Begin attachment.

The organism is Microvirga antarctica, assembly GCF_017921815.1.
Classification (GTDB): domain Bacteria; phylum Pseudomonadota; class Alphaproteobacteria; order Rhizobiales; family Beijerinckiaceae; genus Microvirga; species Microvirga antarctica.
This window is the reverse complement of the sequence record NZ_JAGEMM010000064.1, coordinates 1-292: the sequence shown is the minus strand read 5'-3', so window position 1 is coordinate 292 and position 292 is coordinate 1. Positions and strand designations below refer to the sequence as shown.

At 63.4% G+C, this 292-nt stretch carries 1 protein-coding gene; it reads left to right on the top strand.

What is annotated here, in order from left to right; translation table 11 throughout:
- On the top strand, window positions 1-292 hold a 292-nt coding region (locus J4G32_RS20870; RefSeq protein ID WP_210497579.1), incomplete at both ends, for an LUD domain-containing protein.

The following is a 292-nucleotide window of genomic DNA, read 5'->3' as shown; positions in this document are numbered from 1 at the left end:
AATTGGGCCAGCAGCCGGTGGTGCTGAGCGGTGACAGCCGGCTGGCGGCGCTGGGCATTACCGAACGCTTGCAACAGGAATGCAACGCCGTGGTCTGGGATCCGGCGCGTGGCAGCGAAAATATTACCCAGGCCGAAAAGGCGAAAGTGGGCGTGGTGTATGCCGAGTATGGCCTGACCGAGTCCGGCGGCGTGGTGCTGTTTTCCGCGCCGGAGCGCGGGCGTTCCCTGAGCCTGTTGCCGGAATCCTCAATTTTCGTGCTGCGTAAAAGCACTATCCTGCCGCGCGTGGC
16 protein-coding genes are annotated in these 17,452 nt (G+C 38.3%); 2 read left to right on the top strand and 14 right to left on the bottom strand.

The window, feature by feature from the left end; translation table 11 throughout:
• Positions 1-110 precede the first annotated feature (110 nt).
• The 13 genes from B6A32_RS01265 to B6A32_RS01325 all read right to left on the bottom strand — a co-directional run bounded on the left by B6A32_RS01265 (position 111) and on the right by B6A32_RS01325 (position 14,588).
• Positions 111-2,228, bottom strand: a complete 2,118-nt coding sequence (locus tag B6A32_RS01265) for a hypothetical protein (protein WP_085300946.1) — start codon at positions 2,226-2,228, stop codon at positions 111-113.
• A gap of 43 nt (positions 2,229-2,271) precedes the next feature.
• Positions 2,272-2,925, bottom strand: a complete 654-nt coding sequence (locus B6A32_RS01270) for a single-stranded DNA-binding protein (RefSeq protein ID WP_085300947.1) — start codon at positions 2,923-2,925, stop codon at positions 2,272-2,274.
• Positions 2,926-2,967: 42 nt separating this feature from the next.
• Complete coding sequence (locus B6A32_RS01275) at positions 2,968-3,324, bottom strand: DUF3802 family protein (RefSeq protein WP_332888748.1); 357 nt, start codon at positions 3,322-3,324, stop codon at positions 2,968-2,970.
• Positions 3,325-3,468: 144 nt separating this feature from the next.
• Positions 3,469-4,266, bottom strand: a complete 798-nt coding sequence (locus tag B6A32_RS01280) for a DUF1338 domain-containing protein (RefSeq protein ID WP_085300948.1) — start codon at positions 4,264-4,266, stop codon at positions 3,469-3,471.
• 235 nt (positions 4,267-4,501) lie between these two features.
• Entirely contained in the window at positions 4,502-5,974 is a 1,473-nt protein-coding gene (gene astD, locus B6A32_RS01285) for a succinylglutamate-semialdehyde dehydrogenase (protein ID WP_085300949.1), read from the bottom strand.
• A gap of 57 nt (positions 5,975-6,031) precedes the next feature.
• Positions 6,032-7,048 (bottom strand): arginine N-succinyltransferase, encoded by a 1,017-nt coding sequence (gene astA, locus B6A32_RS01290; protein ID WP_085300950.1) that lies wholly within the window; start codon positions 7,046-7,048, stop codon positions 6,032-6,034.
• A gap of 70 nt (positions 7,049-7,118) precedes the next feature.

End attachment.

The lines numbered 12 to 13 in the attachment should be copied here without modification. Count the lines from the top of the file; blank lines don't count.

• The 13 genes from B6A32_RS01265 to B6A32_RS01325 all read right to left on the bottom strand — a co-directional run bounded on the left by B6A32_RS01265 (position 111) and on the right by B6A32_RS01325 (position 14,588).
• Positions 111-2,228, bottom strand: a complete 2,118-nt coding sequence (locus tag B6A32_RS01265) for a hypothetical protein (protein WP_085300946.1) — start codon at positions 2,226-2,228, stop codon at positions 111-113.